Last week, we published an article on ways you can save money while doing your grocery shopping. One of the tips we offered is to look at the top or bottom shelves for items with better value. This week, we learned that supermarkets do much more than just strategically fixing the shelves.
Here are 6 ways supermarkets trick you to spend more:
Using colourful tags for specials
Specials are great when they’re exactly what you need. But more often than not, items on special aren’t delivering the best value. A bottle of 500 grams instant coffee, for instance, is currently on half-price for $9. However, a whole tin worth a kilo of instant coffee is regularly priced at $11. Is the half-price really delivering the best value? Always check the cost per 100 grams to help you decide where you can get the best value.
Displaying colourful items in front
Colourful items tend to put people in a good mood. This is why they place colourful fruits, vegetables and flowers towards the shop’s entrance. They also look inviting, so they tempt you to enter the store in a good mood.
Leveraging on the smell of freshly baked bread or roast chicken
Think they’re offering freshly baked bread or roasted chicken because that’s what you want? Think again. A study found that the smell of fresh bread triggers positive mood. When you’re in a positive mood, you tend to value money less, making you spend more. This is why they place bakeries near the fresh produce. The smell of roast chicken, on the other hand, will trick your brain into thinking you’re hungry.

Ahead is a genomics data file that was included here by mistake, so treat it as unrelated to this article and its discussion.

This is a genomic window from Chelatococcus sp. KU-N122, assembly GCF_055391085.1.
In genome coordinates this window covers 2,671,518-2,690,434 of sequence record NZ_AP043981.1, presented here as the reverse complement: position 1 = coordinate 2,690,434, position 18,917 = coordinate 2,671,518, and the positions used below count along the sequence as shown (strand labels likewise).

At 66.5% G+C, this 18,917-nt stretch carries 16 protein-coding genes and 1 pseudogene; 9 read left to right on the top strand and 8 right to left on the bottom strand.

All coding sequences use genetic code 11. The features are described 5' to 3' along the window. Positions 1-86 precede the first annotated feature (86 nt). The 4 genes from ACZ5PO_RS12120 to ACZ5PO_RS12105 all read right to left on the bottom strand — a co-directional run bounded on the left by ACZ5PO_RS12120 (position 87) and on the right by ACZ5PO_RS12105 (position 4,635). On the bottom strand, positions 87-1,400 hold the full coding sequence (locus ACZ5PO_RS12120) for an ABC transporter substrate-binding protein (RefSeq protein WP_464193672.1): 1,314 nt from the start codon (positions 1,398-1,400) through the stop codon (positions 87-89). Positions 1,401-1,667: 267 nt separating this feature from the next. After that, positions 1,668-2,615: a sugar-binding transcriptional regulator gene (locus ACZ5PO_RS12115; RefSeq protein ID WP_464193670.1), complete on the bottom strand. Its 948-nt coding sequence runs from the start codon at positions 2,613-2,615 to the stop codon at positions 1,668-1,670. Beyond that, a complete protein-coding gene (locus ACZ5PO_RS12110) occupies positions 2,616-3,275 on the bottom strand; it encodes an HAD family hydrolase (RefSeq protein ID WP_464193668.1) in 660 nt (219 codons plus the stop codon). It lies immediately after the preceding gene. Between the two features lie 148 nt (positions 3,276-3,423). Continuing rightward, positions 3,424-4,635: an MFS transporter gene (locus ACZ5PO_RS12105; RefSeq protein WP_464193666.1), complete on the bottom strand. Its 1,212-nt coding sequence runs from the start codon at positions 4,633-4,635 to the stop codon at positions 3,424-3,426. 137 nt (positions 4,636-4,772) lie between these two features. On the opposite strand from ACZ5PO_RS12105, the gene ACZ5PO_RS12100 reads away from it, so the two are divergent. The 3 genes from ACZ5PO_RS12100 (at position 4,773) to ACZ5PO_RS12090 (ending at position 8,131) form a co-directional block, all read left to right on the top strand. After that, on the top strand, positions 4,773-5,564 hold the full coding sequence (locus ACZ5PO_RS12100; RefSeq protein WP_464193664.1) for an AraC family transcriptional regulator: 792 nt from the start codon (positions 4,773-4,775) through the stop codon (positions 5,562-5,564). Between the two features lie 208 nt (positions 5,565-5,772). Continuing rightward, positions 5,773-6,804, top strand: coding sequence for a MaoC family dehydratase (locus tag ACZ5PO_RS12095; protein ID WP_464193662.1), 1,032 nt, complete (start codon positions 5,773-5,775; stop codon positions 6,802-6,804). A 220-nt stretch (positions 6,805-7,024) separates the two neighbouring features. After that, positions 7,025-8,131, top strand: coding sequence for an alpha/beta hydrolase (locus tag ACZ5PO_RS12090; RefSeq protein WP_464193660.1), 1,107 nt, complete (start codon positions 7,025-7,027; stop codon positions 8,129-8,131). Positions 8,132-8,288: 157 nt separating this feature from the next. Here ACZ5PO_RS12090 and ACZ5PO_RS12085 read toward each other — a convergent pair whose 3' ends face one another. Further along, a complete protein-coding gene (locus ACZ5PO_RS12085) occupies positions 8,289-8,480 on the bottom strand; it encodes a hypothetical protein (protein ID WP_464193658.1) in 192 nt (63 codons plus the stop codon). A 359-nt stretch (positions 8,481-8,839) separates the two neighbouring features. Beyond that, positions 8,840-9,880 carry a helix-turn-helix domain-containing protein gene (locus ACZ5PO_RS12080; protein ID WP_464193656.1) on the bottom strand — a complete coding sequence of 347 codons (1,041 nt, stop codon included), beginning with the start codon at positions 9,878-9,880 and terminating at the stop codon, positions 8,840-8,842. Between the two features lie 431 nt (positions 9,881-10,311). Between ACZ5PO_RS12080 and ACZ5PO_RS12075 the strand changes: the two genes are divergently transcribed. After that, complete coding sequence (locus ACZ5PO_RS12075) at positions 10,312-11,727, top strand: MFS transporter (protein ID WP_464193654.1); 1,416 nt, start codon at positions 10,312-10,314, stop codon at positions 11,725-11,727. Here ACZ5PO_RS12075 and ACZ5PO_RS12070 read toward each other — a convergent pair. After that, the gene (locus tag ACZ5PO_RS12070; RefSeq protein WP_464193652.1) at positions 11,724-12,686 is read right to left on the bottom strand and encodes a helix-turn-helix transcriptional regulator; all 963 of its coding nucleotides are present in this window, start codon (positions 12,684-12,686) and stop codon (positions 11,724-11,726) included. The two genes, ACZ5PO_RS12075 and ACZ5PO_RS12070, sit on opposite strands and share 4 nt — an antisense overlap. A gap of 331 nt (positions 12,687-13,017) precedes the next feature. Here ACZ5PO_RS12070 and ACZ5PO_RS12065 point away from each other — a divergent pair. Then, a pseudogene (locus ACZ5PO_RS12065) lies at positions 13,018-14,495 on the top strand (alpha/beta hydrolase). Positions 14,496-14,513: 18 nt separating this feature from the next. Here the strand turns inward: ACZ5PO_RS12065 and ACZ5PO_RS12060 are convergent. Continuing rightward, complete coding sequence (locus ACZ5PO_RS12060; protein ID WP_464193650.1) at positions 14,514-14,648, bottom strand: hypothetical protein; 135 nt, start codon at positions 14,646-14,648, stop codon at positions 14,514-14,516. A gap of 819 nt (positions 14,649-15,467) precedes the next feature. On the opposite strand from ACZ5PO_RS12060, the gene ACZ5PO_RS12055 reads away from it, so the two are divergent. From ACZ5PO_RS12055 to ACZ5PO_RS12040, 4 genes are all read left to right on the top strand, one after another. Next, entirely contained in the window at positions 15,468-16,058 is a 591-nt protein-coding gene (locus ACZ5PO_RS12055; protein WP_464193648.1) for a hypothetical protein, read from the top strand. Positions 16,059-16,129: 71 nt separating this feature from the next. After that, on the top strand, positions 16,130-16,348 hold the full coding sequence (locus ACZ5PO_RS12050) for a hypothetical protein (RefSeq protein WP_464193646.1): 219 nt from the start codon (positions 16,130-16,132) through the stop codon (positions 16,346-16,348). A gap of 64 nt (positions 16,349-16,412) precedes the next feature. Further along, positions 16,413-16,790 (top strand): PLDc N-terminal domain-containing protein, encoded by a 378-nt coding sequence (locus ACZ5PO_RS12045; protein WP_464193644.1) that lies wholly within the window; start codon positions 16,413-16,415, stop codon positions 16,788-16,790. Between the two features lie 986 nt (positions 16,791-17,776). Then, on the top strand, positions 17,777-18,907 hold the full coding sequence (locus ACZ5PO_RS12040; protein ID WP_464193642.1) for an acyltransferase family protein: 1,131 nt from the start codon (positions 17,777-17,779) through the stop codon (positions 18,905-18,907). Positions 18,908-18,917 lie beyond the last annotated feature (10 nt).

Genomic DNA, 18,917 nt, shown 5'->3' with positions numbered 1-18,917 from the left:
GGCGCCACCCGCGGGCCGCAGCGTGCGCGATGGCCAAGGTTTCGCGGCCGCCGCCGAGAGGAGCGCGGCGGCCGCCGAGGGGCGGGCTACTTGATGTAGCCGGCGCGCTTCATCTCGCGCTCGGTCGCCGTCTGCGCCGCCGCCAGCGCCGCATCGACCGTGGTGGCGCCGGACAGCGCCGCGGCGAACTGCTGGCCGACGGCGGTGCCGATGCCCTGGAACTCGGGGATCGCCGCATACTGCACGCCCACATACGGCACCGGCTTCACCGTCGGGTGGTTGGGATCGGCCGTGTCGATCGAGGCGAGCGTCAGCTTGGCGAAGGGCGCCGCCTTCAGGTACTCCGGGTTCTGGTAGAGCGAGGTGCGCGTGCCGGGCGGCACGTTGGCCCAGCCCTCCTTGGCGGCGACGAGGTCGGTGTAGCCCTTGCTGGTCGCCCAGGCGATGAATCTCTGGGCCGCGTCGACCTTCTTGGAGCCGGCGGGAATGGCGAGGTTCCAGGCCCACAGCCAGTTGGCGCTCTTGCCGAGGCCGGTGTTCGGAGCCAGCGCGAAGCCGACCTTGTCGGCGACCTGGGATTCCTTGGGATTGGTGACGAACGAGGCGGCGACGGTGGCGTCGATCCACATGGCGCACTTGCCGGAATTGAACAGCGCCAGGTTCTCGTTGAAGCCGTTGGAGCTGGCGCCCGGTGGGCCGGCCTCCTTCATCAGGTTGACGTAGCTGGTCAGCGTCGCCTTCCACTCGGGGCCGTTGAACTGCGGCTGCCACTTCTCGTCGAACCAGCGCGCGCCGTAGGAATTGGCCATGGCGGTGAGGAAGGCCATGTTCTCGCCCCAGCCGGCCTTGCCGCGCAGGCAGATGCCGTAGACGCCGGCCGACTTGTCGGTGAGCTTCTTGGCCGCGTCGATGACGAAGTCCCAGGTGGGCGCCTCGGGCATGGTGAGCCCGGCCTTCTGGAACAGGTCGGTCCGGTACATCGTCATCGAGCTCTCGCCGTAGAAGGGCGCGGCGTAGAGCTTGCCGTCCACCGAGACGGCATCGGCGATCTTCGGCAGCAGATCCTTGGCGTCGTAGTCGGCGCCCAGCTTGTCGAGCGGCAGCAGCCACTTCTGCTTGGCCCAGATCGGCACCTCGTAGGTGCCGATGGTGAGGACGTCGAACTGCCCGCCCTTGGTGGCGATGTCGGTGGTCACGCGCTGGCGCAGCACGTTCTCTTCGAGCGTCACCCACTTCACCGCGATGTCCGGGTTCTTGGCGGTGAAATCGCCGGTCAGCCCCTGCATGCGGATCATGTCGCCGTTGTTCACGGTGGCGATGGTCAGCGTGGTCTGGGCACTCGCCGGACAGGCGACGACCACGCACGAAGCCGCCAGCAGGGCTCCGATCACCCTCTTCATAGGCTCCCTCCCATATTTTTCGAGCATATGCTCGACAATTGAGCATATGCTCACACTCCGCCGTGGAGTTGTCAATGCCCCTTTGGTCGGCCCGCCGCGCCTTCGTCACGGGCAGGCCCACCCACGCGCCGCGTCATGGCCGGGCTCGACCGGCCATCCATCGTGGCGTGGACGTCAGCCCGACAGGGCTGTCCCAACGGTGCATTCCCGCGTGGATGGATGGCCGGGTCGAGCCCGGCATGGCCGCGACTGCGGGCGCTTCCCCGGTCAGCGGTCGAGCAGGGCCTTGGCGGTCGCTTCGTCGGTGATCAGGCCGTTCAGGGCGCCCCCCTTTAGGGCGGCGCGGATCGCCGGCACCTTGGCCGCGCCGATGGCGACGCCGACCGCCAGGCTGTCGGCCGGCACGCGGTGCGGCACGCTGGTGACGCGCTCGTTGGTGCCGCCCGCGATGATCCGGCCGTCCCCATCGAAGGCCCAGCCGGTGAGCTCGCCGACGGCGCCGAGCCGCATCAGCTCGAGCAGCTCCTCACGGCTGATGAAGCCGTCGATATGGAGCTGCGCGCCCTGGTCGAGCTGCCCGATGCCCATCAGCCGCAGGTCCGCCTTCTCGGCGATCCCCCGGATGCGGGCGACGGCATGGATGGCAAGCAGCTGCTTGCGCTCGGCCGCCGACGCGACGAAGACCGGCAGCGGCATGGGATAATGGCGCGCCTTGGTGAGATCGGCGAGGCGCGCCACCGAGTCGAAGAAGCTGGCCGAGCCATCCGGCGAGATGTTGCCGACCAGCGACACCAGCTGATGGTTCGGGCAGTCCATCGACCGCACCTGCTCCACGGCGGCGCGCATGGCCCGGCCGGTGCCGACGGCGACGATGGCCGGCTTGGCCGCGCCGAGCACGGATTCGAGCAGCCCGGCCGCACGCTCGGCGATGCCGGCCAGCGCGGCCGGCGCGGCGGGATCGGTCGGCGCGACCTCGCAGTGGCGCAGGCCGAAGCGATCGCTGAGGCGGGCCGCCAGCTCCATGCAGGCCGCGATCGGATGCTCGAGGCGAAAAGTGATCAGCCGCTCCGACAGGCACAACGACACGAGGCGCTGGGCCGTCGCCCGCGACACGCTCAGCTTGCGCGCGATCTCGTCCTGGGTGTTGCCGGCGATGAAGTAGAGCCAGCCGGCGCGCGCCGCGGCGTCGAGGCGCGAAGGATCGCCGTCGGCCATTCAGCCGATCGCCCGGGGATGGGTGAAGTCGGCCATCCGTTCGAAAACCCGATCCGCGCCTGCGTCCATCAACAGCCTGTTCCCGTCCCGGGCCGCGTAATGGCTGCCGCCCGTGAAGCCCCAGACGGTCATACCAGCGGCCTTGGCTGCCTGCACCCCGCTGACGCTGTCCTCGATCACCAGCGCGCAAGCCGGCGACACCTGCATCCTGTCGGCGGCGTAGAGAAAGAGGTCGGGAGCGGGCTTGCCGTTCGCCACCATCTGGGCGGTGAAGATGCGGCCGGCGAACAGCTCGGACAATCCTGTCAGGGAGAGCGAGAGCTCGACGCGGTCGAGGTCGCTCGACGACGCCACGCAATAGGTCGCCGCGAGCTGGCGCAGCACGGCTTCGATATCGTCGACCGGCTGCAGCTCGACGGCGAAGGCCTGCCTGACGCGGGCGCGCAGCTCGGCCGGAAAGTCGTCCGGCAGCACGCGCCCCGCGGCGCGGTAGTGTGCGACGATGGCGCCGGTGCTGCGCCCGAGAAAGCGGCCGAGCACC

Playing music to trigger mood
Not only do they use your sense of sight and smell, but also trick your sense of hearing. Supermarkets play music with a moderate tempo to encourage you to take a leisurely walk around the shop. They want you to enjoy looking around so that you get tempted to buy more.
Locating eggs and milk towards the back
You’d think that since eggs and milk are two of the most commonly bought items, supermarkets would make them more accessible. Well, that’s the very reason they’ve strategically placed it towards the back. By having them towards the back, they encourage you to walk around and buy 5 other items you don’t need.
Placing small ticket items before check-out
Finally, they place small chocolates, candies, magazines and other small ticket items near check-out counters to tempt you one last time. If you grab one, it’ll be harder to put back because it’ll be your turn to pay. A study found that people also tend to feel guilty for putting items back when in front of a grocery staff.
Supermarkets use all these strategies to get you to spend more than you need to. Keeping these in mind the next time you shop will help you avoid buying unnecessary things.
Have you noticed any of these tricks before? What other tricks have you noticed? Share them with us!